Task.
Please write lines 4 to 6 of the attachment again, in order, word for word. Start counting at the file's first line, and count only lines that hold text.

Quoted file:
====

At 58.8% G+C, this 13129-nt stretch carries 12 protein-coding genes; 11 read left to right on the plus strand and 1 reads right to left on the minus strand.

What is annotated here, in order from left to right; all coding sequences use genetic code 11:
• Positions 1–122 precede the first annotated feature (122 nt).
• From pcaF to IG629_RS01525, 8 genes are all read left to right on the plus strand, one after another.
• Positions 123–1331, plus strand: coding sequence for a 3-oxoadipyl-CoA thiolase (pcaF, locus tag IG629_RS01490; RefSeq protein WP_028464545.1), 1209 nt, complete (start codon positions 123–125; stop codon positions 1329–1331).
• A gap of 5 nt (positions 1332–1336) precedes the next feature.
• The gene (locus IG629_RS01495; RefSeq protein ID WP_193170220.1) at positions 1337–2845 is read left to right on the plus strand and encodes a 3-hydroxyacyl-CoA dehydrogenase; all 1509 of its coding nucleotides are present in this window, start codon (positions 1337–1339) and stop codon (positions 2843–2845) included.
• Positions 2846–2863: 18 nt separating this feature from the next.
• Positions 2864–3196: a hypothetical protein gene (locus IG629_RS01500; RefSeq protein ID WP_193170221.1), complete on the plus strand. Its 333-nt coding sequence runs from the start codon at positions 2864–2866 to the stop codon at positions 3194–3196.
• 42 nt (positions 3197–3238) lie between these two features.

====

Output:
• From pcaF to IG629_RS01525, 8 genes are all read left to right on the plus strand, one after another.
• Positions 123–1331, plus strand: coding sequence for a 3-oxoadipyl-CoA thiolase (pcaF, locus tag IG629_RS01490; RefSeq protein WP_028464545.1), 1209 nt, complete (start codon positions 123–125; stop codon positions 1329–1331).
• A gap of 5 nt (positions 1332–1336) precedes the next feature.